China says it will step up counterterrorism measures in response to last week’s attacks in Paris. A statement from the country’s Ministry of Public Security said the attacks could be part of a pattern that might be repeated elsewhere, and therefore “China must be on high alert to combat terrorism,” state media reported.
Public Security Minister Guo Shengkun told a meeting of officials at the weekend that extra patrols would be instituted in public places, including airports, railway stations, shopping malls, schools and entertainment venues, according to the official Xinhua News Agency. He called on officials to strengthen counterterrorism intelligence, and also “work to resolve disputes to keep them from developing into bigger issues that can result in extreme and violent incidents.”
China has already stepped up security precautions this year and drafted a tough new anti-terror law, following a series of attacks by Islamic separatists from northwest China’s Xinjiang region. Thirty-one people were killed and more than 100 injured in a knife attack at a railway station in the southwestern city of Kunming in March 2014, while another 39 were killed at a market in Xinjiang’s capital Urumqi in May last year. And this weekend China’s police confirmed an attack on a coalmine in Xinjiang’s Aksu region in September, in which 50 people are reported to have died, and another 50 were injured.
China’s President Xi Jinping condemned the Paris attacks — and in a rare display of international solidarity, Shanghai’s Oriental Pearl Television Tower lit up with the colors of the French flag on Saturday. Speaking in Turkey at the G-20 meeting at the weekend, Xi said that the “international community must join hands in further stepping up cooperation to fight terrorism.”
Xi said there is a particular need to “address both the symptoms and root causes” of such attacks and there should be “no double standards” in international efforts. Foreign Minister Wang Yi echoed these remarks, and specifically called for the international community to target what China says is the main Xinjiang terrorist group, the East Turkestan Independence Movement (ETIM). This is a key concern for Beijing, which says that ETIM is responsible for many recent attacks in China. However, though the organization was listed as a terrorist group by the U.S. in 2002, it is no longer included on the State Department’s main list of Foreign Terror Organizations.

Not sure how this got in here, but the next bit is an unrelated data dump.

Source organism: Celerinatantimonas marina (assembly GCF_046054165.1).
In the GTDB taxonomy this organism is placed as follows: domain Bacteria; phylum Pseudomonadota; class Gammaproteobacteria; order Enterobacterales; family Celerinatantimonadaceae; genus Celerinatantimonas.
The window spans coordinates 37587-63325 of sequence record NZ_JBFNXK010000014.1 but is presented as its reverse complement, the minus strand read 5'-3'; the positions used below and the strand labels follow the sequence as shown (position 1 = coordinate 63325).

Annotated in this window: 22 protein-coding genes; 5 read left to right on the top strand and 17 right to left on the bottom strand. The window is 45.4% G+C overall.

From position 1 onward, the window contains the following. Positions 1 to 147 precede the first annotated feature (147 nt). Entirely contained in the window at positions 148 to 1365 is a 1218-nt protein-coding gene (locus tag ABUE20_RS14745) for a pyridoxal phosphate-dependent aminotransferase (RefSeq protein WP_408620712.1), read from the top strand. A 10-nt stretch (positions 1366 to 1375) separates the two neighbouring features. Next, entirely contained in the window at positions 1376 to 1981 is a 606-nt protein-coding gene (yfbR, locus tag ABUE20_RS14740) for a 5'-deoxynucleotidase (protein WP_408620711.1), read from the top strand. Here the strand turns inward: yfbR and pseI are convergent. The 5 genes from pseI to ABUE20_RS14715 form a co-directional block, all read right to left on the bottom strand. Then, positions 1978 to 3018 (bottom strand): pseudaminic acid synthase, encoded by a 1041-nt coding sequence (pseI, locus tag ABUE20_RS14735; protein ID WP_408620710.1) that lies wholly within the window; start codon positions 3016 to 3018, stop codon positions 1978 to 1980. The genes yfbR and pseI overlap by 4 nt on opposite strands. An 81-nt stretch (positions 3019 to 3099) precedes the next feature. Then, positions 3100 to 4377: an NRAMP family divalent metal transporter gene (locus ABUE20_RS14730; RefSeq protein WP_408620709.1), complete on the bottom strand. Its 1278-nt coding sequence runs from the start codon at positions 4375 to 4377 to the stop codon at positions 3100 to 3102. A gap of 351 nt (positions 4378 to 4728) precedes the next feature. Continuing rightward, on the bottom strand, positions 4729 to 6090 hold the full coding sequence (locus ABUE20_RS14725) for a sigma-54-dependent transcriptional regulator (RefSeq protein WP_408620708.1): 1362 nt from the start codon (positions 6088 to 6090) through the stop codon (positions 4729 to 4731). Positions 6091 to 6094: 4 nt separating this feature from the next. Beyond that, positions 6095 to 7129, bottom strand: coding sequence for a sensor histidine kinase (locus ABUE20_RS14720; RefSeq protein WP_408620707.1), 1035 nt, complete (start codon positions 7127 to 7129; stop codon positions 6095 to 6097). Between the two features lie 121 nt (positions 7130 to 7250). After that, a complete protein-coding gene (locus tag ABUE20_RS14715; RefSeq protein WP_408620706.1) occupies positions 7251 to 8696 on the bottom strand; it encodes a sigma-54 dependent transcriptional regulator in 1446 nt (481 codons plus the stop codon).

The location of the G-20 meeting also holds its ironies — since China this year accused Turkey of facilitating the movement of Xinjiang activists to join the Islamic State group, also known as ISIS, in the Middle East, and of interfering in Chinese attempts to repatriate such people. There were also protests at the Chinese consulate and a Chinese restaurant in Istanbul over reports that China had banned many Muslims in Xinjiang from observing Ramadan — something Beijing denied.
However, the G-20 meeting has seen rare displays of solidarity over the issue from the various leaders attending. And analysts noted that Beijing had also won increased U.S. tolerance of its crackdown on separatism in Xinjiang after it offered support for George W. Bush’s “war on terror” after the Sept. 11 attacks in 2001.
Whether the China’s leaders’ comments about understanding the roots of terrorism will lead to any change of policy in Xinjiang remains to be seen. Chinese media have previously sharply criticized international media for suggesting that there were economic or policy causes of ethnic tension and unrest in Xinjiang. And the chief editor of the official Xinjiang Daily newspaper was recently sacked for failing to implement the official line in his coverage of the terrorism issue, state media reported.
Experts quoted by Chinese media said China was “facing the same threats from IS as France, and must prepare for similar terror attacks,” and should “improve emergency mechanisms to prevent similar fatal attacks.” Major cities have tightened security, with X-ray checks on luggage at rail and subway stations and airports — but experts said vigilance needed to be tightened in smaller cities too.
The official Global Times, however, also sounded a noted of warning — it said the West, in particular, should be careful to avoid appearing to be “countering Islamic civilization” — saying this could lead to tumult and chaos. It said the Paris attacks were designed to “infuriate the West and make it strike back expansively, which will in turn grow Muslims’ discontent into hatred of the West or even the world.” And it said the fight against terror “has to be both determined and rational to avoid facilitating a clash of civilizations,” and should “consider Muslims’ feelings.”
It added: “We hope the West can keep calm.”
By DUNCAN HEWITT November 16, 2015 in the International Business Times